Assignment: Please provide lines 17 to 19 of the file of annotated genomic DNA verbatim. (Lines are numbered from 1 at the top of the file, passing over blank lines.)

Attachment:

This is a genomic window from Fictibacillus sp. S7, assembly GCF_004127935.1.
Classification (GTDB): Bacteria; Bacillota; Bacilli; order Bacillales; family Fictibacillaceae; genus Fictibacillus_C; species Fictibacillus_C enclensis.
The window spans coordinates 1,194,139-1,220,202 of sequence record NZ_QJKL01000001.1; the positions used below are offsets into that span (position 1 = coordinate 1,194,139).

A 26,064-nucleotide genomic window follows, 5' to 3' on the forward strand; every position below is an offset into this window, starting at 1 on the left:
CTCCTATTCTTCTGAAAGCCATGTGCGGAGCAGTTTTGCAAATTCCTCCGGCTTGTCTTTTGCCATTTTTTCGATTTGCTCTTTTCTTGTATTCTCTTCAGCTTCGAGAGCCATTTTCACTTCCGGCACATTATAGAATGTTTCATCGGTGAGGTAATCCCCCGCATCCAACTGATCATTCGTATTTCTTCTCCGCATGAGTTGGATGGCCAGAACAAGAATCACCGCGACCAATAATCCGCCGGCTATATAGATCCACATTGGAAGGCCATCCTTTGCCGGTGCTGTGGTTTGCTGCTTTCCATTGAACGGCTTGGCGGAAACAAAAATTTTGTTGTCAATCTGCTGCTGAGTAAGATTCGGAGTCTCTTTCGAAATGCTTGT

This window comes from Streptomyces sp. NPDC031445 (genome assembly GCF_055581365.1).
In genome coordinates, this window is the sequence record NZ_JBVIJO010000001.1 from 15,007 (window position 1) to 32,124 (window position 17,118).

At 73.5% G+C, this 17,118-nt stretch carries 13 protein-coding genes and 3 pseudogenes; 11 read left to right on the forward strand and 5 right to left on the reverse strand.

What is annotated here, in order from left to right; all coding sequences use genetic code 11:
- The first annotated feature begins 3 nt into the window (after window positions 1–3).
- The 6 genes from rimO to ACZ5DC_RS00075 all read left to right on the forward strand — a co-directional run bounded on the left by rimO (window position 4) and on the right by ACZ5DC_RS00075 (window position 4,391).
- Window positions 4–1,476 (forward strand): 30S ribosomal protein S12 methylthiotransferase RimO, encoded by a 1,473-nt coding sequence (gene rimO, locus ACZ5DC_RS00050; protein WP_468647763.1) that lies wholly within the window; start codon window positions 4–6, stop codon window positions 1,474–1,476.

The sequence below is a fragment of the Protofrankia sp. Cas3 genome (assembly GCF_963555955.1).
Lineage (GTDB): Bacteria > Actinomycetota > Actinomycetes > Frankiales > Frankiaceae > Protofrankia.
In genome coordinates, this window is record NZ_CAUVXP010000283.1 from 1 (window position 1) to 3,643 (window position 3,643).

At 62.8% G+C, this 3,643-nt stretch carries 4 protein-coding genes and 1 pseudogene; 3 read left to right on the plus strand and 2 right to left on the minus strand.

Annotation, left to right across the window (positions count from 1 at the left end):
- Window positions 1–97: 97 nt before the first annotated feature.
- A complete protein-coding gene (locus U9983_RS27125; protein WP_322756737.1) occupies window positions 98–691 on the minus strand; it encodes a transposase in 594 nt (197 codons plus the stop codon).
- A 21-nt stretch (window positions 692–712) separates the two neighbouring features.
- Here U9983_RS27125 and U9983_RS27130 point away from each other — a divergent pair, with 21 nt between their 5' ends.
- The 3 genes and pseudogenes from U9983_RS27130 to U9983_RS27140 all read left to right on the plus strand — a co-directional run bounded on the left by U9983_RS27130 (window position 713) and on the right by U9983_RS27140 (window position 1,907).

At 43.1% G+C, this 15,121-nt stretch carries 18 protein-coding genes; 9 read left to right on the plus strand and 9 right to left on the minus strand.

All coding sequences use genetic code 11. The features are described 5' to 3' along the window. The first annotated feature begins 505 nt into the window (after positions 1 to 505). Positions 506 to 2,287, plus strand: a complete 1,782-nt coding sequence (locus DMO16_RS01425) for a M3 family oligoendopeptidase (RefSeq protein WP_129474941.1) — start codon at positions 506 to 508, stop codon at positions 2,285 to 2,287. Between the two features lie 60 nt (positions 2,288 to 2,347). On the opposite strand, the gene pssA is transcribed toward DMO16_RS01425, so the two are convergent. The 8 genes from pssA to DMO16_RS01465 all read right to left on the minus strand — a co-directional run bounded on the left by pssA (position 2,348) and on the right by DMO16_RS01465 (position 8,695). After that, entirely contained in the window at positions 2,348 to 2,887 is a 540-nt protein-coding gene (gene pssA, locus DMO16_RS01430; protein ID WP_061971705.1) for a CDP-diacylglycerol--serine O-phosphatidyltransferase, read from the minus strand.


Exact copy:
Annotation, left to right across the window (positions count from 1 at the left end):
- Window positions 1–97: 97 nt before the first annotated feature.
- A complete protein-coding gene (locus U9983_RS27125; protein WP_322756737.1) occupies window positions 98–691 on the minus strand; it encodes a transposase in 594 nt (197 codons plus the stop codon).